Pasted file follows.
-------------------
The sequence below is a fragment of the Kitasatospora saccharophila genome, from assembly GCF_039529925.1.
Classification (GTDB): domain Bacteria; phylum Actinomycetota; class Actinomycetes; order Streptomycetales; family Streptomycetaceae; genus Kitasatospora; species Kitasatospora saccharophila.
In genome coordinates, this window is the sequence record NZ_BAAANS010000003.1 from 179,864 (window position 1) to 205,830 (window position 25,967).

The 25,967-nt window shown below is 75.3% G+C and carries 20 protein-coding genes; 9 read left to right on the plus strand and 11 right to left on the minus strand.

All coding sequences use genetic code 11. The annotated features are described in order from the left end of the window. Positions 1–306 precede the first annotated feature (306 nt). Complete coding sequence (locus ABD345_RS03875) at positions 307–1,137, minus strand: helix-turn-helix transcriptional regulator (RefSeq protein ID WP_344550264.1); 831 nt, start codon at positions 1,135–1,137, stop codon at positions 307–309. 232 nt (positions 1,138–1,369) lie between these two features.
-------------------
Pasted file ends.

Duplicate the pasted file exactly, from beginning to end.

The sequence below is a fragment of the Kitasatospora saccharophila genome, from assembly GCF_039529925.1.
Classification (GTDB): domain Bacteria; phylum Actinomycetota; class Actinomycetes; order Streptomycetales; family Streptomycetaceae; genus Kitasatospora; species Kitasatospora saccharophila.
In genome coordinates, this window is the sequence record NZ_BAAANS010000003.1 from 179,864 (window position 1) to 205,830 (window position 25,967).

The 25,967-nt window shown below is 75.3% G+C and carries 20 protein-coding genes; 9 read left to right on the plus strand and 11 right to left on the minus strand.

All coding sequences use genetic code 11. The annotated features are described in order from the left end of the window. Positions 1–306 precede the first annotated feature (306 nt). Complete coding sequence (locus ABD345_RS03875) at positions 307–1,137, minus strand: helix-turn-helix transcriptional regulator (RefSeq protein ID WP_344550264.1); 831 nt, start codon at positions 1,135–1,137, stop codon at positions 307–309. 232 nt (positions 1,138–1,369) lie between these two features.